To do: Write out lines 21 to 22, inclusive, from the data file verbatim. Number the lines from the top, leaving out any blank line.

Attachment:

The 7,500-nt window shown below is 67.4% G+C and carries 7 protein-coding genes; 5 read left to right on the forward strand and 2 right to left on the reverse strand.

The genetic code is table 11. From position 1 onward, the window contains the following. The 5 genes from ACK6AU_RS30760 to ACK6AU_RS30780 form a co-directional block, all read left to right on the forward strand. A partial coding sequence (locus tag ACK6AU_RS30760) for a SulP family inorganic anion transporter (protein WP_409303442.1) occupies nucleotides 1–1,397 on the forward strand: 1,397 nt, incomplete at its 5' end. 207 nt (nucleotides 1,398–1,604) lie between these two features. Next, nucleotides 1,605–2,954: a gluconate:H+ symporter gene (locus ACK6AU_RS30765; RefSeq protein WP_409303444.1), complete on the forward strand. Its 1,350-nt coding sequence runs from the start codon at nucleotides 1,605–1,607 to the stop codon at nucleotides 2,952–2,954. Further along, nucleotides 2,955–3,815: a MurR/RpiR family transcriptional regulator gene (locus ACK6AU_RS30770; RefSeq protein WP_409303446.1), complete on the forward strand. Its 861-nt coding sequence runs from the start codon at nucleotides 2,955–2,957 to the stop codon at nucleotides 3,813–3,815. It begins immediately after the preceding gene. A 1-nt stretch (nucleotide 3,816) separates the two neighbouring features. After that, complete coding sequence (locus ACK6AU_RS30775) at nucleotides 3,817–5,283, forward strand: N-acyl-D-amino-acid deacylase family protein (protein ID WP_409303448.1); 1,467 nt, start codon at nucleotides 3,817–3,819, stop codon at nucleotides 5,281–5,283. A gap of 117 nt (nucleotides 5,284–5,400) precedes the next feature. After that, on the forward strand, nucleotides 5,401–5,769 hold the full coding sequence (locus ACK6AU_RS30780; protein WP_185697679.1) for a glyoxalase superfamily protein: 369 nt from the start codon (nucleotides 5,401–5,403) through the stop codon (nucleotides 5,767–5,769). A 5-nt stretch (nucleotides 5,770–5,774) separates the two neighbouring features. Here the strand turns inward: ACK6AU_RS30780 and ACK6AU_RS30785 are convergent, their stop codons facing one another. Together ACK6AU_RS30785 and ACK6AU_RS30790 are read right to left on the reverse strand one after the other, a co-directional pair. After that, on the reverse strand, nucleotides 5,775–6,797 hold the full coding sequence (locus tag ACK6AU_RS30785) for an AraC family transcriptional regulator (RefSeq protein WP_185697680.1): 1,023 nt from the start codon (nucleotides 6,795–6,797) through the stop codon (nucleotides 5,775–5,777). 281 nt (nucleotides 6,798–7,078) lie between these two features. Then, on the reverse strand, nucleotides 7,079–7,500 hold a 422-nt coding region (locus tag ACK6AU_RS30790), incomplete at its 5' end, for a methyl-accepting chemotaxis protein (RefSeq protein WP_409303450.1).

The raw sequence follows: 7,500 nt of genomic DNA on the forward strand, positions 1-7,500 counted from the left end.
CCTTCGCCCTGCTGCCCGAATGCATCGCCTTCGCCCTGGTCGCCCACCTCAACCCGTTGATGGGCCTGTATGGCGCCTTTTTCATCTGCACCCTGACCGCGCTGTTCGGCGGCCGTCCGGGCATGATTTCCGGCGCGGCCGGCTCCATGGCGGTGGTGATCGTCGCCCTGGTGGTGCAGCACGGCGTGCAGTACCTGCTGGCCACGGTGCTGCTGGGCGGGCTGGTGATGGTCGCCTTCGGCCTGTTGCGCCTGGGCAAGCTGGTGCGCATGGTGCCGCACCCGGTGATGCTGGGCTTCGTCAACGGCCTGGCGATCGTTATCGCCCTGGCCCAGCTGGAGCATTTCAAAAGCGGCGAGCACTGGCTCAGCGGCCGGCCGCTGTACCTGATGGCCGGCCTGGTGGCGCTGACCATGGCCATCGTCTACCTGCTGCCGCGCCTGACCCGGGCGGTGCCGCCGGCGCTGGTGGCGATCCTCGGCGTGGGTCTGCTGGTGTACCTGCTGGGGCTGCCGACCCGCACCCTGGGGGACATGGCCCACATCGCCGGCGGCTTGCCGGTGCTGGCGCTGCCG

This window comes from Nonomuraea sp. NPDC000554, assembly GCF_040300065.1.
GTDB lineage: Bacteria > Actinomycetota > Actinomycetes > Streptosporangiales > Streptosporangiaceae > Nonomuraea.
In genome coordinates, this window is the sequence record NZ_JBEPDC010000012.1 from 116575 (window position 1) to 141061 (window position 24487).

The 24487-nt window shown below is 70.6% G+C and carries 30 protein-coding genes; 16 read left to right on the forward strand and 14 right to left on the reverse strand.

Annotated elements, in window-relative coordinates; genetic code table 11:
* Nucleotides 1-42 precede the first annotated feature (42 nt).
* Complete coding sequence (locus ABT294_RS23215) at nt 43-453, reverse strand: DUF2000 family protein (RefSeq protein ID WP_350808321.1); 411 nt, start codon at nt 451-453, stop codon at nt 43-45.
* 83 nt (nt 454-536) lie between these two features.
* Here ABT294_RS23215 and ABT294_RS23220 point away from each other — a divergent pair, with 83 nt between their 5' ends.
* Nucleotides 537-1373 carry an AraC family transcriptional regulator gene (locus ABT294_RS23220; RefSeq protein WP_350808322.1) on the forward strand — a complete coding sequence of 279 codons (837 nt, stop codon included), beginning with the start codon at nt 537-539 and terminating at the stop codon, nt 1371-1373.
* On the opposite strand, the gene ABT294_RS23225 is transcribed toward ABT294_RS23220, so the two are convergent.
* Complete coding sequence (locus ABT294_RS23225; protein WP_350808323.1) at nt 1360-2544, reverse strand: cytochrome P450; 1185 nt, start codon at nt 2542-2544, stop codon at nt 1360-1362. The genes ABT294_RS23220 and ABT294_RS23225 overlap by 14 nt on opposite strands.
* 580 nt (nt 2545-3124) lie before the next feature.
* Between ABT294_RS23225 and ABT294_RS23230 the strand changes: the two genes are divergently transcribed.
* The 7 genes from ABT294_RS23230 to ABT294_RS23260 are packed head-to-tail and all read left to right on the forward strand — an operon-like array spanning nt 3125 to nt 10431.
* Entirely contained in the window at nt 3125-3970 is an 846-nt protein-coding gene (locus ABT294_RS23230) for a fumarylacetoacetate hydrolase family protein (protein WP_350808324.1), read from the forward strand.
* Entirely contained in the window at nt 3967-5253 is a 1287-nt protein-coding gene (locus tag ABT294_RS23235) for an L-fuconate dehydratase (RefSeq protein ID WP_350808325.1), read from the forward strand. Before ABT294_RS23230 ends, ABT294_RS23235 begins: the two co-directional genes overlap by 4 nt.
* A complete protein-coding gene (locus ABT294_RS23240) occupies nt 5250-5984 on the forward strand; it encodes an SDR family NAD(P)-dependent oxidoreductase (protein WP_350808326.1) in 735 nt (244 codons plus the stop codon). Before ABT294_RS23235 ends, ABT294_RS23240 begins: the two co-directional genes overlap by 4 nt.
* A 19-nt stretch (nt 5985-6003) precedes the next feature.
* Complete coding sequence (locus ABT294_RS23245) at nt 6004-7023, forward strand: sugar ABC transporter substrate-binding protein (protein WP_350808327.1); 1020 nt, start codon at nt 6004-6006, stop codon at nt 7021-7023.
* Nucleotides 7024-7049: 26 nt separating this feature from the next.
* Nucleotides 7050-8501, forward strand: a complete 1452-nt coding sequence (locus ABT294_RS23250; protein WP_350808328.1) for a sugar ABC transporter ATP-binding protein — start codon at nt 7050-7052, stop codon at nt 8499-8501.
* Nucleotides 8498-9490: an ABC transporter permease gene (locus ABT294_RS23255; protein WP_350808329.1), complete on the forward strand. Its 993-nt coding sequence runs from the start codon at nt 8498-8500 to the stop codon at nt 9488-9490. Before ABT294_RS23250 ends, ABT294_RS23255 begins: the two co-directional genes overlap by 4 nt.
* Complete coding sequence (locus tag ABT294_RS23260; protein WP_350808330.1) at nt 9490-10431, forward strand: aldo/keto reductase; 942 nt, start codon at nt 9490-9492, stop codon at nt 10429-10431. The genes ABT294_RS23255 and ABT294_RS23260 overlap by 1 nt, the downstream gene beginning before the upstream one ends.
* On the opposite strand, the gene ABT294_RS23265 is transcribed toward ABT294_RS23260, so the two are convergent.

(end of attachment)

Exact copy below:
* Entirely contained in the window at nt 3967-5253 is a 1287-nt protein-coding gene (locus tag ABT294_RS23235) for an L-fuconate dehydratase (RefSeq protein ID WP_350808325.1), read from the forward strand. Before ABT294_RS23230 ends, ABT294_RS23235 begins: the two co-directional genes overlap by 4 nt.
* A complete protein-coding gene (locus ABT294_RS23240) occupies nt 5250-5984 on the forward strand; it encodes an SDR family NAD(P)-dependent oxidoreductase (protein WP_350808326.1) in 735 nt (244 codons plus the stop codon). Before ABT294_RS23235 ends, ABT294_RS23240 begins: the two co-directional genes overlap by 4 nt.